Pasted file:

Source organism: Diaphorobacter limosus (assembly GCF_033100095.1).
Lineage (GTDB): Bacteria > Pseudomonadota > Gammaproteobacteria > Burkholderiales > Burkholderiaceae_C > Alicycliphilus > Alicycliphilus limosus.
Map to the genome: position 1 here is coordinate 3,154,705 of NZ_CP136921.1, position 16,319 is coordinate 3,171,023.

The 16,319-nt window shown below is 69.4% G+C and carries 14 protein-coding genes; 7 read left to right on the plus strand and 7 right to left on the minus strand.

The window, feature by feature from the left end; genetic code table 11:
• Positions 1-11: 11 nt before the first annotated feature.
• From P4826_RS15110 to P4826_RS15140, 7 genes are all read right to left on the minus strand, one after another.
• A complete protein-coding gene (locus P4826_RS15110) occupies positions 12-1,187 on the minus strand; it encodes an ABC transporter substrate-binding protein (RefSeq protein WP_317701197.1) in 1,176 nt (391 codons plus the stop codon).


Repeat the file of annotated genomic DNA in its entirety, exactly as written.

Source organism: Diaphorobacter limosus (assembly GCF_033100095.1).
Lineage (GTDB): Bacteria > Pseudomonadota > Gammaproteobacteria > Burkholderiales > Burkholderiaceae_C > Alicycliphilus > Alicycliphilus limosus.
Map to the genome: position 1 here is coordinate 3,154,705 of NZ_CP136921.1, position 16,319 is coordinate 3,171,023.

The 16,319-nt window shown below is 69.4% G+C and carries 14 protein-coding genes; 7 read left to right on the plus strand and 7 right to left on the minus strand.

The window, feature by feature from the left end; genetic code table 11:
• Positions 1-11: 11 nt before the first annotated feature.
• From P4826_RS15110 to P4826_RS15140, 7 genes are all read right to left on the minus strand, one after another.
• A complete protein-coding gene (locus P4826_RS15110) occupies positions 12-1,187 on the minus strand; it encodes an ABC transporter substrate-binding protein (RefSeq protein WP_317701197.1) in 1,176 nt (391 codons plus the stop codon).